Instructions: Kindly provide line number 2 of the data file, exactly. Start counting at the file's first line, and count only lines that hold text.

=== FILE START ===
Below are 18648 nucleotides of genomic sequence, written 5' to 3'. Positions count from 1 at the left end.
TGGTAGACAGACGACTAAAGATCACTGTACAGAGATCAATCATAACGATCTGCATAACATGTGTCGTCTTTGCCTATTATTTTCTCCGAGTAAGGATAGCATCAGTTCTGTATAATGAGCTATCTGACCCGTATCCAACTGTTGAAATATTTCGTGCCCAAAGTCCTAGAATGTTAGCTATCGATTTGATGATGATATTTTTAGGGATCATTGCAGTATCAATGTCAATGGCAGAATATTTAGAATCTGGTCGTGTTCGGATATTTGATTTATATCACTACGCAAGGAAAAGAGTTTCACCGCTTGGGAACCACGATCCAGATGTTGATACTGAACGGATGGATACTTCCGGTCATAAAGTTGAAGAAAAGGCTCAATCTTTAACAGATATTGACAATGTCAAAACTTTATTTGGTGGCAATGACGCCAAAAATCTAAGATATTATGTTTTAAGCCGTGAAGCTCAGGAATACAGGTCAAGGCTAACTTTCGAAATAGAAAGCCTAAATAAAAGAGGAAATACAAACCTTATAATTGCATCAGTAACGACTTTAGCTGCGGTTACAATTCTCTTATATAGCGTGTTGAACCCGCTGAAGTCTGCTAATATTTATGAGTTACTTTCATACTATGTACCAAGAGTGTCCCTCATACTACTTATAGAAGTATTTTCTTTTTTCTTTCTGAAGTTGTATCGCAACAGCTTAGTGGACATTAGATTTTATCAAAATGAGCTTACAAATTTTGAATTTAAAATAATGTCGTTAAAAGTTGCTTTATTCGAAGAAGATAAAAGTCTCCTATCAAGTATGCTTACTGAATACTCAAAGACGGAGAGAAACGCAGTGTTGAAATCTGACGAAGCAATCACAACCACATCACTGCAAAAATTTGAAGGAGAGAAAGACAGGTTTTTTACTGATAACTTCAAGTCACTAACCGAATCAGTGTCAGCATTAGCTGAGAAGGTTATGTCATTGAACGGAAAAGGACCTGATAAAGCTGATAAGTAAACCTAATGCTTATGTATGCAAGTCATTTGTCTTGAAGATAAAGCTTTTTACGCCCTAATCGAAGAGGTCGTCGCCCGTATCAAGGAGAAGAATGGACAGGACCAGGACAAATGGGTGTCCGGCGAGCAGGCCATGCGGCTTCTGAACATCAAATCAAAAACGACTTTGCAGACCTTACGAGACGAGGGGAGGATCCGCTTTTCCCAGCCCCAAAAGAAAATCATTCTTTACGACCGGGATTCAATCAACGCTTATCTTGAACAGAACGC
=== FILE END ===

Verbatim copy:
TGGTAGACAGACGACTAAAGATCACTGTACAGAGATCAATCATAACGATCTGCATAACATGTGTCGTCTTTGCCTATTATTTTCTCCGAGTAAGGATAGCATCAGTTCTGTATAATGAGCTATCTGACCCGTATCCAACTGTTGAAATATTTCGTGCCCAAAGTCCTAGAATGTTAGCTATCGATTTGATGATGATATTTTTAGGGATCATTGCAGTATCAATGTCAATGGCAGAATATTTAGAATCTGGTCGTGTTCGGATATTTGATTTATATCACTACGCAAGGAAAAGAGTTTCACCGCTTGGGAACCACGATCCAGATGTTGATACTGAACGGATGGATACTTCCGGTCATAAAGTTGAAGAAAAGGCTCAATCTTTAACAGATATTGACAATGTCAAAACTTTATTTGGTGGCAATGACGCCAAAAATCTAAGATATTATGTTTTAAGCCGTGAAGCTCAGGAATACAGGTCAAGGCTAACTTTCGAAATAGAAAGCCTAAATAAAAGAGGAAATACAAACCTTATAATTGCATCAGTAACGACTTTAGCTGCGGTTACAATTCTCTTATATAGCGTGTTGAACCCGCTGAAGTCTGCTAATATTTATGAGTTACTTTCATACTATGTACCAAGAGTGTCCCTCATACTACTTATAGAAGTATTTTCTTTTTTCTTTCTGAAGTTGTATCGCAACAGCTTAGTGGACATTAGATTTTATCAAAATGAGCTTACAAATTTTGAATTTAAAATAATGTCGTTAAAAGTTGCTTTATTCGAAGAAGATAAAAGTCTCCTATCAAGTATGCTTACTGAATACTCAAAGACGGAGAGAAACGCAGTGTTGAAATCTGACGAAGCAATCACAACCACATCACTGCAAAAATTTGAAGGAGAGAAAGACAGGTTTTTTACTGATAACTTCAAGTCACTAACCGAATCAGTGTCAGCATTAGCTGAGAAGGTTATGTCATTGAACGGAAAAGGACCTGATAAAGCTGATAAGTAAACCTAATGCTTATGTATGCAAGTCATTTGTCTTGAAGATAAAGCTTTTTACGCCCTAATCGAAGAGGTCGTCGCCCGTATCAAGGAGAAGAATGGACAGGACCAGGACAAATGGGTGTCCGGCGAGCAGGCCATGCGGCTTCTGAACATCAAATCAAAAACGACTTTGCAGACCTTACGAGACGAGGGGAGGATCCGCTTTTCCCAGCCCCAAAAGAAAATCATTCTTTACGACCGGGATTCAATCAACGCTTATCTTGAACAGAACGC